After re-reading this book I thought it deserved a special mention.
Anyone who has concerns about their cholesterol or wants to understand their cholesterol test numbers should read this book. Jimmy Moore and Eric Westman MD have a done fantastic job with this book.
The way in which this book is written makes it an easy read and I found it intriguing and hard to put down. The book addresses all the keys topics you need to know about cholesterol, why you need it and how to attain the best levels without the need for drugs and their unwanted side effects. In the book Jimmy and Eric assembled a 29 strong panel of experts who all add “Moments of Clarity” which just adds to the fantastic content of this book.
Unsurprisingly nutrition is at the core of bad cholesterol levels and unsurprisingly it is nutrition that that will make your cholesterol levels good. The stand out from this book is that the answer doesn’t have to be found at the bottom of a statin bottle.
It is time that we start understanding the huge importance nutrition has on our health and this book goes a long way in helping us regain control of our own health. If nothing more this book will help you engage in meaningful conversation with your Doctor about Cholesterol.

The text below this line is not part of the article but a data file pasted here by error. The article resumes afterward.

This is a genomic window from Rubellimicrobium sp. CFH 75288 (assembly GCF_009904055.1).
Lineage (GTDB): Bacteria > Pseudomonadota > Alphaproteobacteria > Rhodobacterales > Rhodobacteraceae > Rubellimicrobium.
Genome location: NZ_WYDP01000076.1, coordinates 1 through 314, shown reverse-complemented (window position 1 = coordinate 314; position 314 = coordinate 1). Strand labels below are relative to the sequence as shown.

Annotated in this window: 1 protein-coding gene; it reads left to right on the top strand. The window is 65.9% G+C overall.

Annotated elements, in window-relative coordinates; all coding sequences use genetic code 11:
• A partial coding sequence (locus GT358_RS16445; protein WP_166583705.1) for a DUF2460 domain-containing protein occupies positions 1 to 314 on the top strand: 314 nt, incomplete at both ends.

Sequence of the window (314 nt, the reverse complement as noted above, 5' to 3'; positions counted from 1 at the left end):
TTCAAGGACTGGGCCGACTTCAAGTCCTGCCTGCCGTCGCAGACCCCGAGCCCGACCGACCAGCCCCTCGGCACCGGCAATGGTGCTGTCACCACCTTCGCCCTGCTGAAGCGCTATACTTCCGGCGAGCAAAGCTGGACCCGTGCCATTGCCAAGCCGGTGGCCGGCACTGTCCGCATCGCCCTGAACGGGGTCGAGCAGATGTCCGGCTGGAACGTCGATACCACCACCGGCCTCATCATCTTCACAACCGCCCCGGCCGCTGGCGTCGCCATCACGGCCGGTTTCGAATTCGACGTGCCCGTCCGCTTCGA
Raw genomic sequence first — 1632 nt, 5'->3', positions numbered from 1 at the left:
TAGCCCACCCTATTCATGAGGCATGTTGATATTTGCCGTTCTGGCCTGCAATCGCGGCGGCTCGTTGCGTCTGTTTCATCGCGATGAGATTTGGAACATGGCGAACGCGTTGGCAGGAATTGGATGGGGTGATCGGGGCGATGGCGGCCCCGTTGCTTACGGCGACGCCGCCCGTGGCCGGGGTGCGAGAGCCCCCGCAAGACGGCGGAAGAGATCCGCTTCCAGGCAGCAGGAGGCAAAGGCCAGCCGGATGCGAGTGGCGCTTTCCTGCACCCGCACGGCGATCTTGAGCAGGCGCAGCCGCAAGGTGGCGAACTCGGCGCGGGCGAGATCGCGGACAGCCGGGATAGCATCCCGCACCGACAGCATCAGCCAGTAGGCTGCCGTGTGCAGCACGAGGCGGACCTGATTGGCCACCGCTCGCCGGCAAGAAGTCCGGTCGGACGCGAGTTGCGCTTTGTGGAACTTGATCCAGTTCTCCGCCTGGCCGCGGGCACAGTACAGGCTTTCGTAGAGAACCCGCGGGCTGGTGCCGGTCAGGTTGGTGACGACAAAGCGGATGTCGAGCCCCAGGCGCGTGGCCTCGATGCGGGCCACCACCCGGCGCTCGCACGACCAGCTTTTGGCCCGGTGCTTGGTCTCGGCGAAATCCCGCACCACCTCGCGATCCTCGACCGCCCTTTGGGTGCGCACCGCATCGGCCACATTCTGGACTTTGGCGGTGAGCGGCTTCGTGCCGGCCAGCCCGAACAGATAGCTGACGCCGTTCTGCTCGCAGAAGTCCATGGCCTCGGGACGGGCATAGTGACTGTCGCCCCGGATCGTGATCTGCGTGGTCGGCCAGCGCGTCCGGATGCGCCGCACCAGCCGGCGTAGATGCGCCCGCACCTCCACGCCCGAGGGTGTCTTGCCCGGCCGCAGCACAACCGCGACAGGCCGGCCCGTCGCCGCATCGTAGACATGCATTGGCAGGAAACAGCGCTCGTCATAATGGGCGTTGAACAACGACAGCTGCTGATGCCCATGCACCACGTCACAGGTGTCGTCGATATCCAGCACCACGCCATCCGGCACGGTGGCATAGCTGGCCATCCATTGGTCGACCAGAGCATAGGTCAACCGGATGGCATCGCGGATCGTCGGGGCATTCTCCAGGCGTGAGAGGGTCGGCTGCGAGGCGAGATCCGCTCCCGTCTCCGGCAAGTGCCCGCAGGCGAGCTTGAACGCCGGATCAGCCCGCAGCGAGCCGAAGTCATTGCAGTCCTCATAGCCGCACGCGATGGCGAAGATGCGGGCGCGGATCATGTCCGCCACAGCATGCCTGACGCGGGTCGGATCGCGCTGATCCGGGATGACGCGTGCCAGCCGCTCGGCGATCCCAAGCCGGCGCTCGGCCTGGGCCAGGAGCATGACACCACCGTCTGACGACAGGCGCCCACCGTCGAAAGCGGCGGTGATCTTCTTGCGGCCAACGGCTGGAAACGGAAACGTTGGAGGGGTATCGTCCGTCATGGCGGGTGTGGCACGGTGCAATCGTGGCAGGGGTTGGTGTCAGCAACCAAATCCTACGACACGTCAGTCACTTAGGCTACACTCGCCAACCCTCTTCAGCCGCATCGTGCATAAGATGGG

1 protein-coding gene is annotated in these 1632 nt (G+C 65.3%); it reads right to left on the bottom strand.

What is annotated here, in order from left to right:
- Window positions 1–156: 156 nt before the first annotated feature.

Here are just a few of my favourite parts of the book:
“In terms of heart health, cholesterol testing is 99 percent irrelevant because cholesterol is not what causes heart disease. Therefore who cares what your cholesterol level is? It is associated with heart disease but not the primary causal factor.” – Dr Dwight Lundell
“If you don’t have access to measuring your small LDL-P, the next best markers to look at are your triglycerides and HDL. You should bring these into line, and not according to the usual guidelines that you may see on your cholesterol panel. Having triglycerides of 150 is complete nonsense. Aiming for less than 50 is more like it. And with HDL, I’m not happy until we’re seeing about 50 or higher. Ideally, I prefer this number to be 70 to 80 or higher. If you have low triglycerides and high HDL, then it is possible you may have small LDL, but probably not a lot.” – Dr William Davis
“We have learned a tremendous about the effect of diet on blood cholesterol over the last ten to fifteen years. If a recommendation was created before that time and hasn’t changed, then it can’t be up-to-date. Most of what was predicted about what would happen with the low-carb, high-fat diet didn’t come true when the studies were finally done.” – Dr Eric WestmanShare this: